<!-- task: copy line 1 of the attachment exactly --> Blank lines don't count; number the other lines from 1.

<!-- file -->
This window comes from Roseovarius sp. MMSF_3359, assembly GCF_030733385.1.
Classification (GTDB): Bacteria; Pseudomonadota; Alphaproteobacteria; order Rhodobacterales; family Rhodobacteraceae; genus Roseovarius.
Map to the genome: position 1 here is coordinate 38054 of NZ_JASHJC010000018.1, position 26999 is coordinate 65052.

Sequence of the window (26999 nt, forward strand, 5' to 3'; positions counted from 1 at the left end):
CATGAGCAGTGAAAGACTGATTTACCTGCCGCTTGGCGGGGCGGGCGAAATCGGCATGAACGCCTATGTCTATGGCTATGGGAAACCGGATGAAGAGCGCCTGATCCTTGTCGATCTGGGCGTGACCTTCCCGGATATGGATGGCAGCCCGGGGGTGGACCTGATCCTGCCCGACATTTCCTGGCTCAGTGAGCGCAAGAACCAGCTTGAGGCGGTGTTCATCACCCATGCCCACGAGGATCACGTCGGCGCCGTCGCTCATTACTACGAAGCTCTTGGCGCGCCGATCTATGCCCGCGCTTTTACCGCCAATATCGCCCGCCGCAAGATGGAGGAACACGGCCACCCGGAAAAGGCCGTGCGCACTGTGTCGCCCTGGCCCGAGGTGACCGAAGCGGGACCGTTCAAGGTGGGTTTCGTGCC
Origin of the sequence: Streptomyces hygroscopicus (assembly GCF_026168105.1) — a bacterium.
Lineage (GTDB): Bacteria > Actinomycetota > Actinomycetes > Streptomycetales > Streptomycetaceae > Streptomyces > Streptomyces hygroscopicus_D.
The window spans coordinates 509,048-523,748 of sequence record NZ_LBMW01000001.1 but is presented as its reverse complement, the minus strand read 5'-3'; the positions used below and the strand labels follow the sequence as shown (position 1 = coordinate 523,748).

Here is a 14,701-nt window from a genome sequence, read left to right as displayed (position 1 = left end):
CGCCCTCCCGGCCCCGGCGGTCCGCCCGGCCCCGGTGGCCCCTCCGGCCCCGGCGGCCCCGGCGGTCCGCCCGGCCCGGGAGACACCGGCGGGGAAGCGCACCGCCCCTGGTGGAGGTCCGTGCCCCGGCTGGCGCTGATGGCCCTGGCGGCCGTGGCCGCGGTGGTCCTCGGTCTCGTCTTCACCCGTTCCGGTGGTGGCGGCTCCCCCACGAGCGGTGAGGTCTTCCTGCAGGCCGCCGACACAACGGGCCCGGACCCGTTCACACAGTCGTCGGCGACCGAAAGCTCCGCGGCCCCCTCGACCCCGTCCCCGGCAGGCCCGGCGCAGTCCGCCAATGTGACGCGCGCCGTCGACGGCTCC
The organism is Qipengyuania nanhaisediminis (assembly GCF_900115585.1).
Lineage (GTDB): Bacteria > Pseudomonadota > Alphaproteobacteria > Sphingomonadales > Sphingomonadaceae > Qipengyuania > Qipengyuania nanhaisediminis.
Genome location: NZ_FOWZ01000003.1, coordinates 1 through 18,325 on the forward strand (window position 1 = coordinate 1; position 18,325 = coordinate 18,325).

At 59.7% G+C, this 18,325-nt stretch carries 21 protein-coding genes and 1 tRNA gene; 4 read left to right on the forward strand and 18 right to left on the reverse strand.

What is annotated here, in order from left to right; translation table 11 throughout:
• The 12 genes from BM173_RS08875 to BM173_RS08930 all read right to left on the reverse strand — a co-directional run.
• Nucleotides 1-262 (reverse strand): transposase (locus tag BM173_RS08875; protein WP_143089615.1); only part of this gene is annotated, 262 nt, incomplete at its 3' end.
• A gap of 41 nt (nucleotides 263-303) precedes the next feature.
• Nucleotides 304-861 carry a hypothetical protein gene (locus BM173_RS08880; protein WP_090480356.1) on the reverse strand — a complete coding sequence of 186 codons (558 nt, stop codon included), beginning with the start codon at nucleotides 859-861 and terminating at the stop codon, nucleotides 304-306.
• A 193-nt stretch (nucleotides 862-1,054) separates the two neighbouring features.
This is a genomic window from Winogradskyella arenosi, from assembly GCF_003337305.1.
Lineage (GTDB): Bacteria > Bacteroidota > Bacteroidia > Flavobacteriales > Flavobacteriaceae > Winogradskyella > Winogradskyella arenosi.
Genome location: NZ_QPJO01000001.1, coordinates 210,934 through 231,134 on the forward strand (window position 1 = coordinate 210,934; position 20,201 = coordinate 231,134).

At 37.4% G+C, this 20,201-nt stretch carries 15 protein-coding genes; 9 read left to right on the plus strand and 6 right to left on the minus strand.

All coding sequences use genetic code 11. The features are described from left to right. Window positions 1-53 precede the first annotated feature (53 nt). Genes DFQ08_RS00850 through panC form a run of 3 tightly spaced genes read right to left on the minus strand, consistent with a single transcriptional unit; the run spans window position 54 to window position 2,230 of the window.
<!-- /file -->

This window comes from Roseovarius sp. MMSF_3359, assembly GCF_030733385.1.